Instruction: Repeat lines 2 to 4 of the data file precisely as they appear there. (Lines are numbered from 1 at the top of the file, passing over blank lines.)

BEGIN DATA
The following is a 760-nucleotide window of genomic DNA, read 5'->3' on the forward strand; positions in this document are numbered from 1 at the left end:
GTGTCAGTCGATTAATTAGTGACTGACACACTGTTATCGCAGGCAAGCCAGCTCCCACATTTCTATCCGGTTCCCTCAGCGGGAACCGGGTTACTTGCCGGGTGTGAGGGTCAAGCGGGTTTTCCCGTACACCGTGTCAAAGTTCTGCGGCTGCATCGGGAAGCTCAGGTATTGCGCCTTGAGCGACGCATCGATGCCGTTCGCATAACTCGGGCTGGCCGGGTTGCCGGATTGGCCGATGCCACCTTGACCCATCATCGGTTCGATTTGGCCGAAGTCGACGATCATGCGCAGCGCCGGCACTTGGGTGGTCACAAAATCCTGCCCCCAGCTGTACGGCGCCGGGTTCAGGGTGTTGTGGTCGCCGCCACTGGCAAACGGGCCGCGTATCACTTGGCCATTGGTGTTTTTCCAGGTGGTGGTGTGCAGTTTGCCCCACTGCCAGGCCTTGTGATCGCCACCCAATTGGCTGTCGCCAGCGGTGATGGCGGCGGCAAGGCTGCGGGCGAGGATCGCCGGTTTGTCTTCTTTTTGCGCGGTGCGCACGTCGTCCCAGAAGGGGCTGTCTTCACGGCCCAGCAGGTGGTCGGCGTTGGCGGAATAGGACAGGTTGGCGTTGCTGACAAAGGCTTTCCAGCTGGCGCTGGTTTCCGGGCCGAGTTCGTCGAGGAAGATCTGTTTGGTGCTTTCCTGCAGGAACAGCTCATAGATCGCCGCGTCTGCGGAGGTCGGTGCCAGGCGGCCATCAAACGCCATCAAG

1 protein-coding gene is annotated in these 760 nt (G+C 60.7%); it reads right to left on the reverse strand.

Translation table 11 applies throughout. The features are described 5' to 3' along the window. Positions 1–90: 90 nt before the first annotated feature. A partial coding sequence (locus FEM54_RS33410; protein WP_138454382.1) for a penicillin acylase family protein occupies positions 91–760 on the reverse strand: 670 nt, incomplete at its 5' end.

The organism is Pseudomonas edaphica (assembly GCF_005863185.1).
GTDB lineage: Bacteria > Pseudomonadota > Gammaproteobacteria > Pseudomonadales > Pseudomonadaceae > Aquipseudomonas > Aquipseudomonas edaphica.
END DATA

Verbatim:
GTGTCAGTCGATTAATTAGTGACTGACACACTGTTATCGCAGGCAAGCCAGCTCCCACATTTCTATCCGGTTCCCTCAGCGGGAACCGGGTTACTTGCCGGGTGTGAGGGTCAAGCGGGTTTTCCCGTACACCGTGTCAAAGTTCTGCGGCTGCATCGGGAAGCTCAGGTATTGCGCCTTGAGCGACGCATCGATGCCGTTCGCATAACTCGGGCTGGCCGGGTTGCCGGATTGGCCGATGCCACCTTGACCCATCATCGGTTCGATTTGGCCGAAGTCGACGATCATGCGCAGCGCCGGCACTTGGGTGGTCACAAAATCCTGCCCCCAGCTGTACGGCGCCGGGTTCAGGGTGTTGTGGTCGCCGCCACTGGCAAACGGGCCGCGTATCACTTGGCCATTGGTGTTTTTCCAGGTGGTGGTGTGCAGTTTGCCCCACTGCCAGGCCTTGTGATCGCCACCCAATTGGCTGTCGCCAGCGGTGATGGCGGCGGCAAGGCTGCGGGCGAGGATCGCCGGTTTGTCTTCTTTTTGCGCGGTGCGCACGTCGTCCCAGAAGGGGCTGTCTTCACGGCCCAGCAGGTGGTCGGCGTTGGCGGAATAGGACAGGTTGGCGTTGCTGACAAAGGCTTTCCAGCTGGCGCTGGTTTCCGGGCCGAGTTCGTCGAGGAAGATCTGTTTGGTGCTTTCCTGCAGGAACAGCTCATAGATCGCCGCGTCTGCGGAGGTCGGTGCCAGGCGGCCATCAAACGCCATCAAG

1 protein-coding gene is annotated in these 760 nt (G+C 60.7%); it reads right to left on the reverse strand.

Translation table 11 applies throughout. The features are described 5' to 3' along the window. Positions 1–90: 90 nt before the first annotated feature. A partial coding sequence (locus FEM54_RS33410; protein WP_138454382.1) for a penicillin acylase family protein occupies positions 91–760 on the reverse strand: 670 nt, incomplete at its 5' end.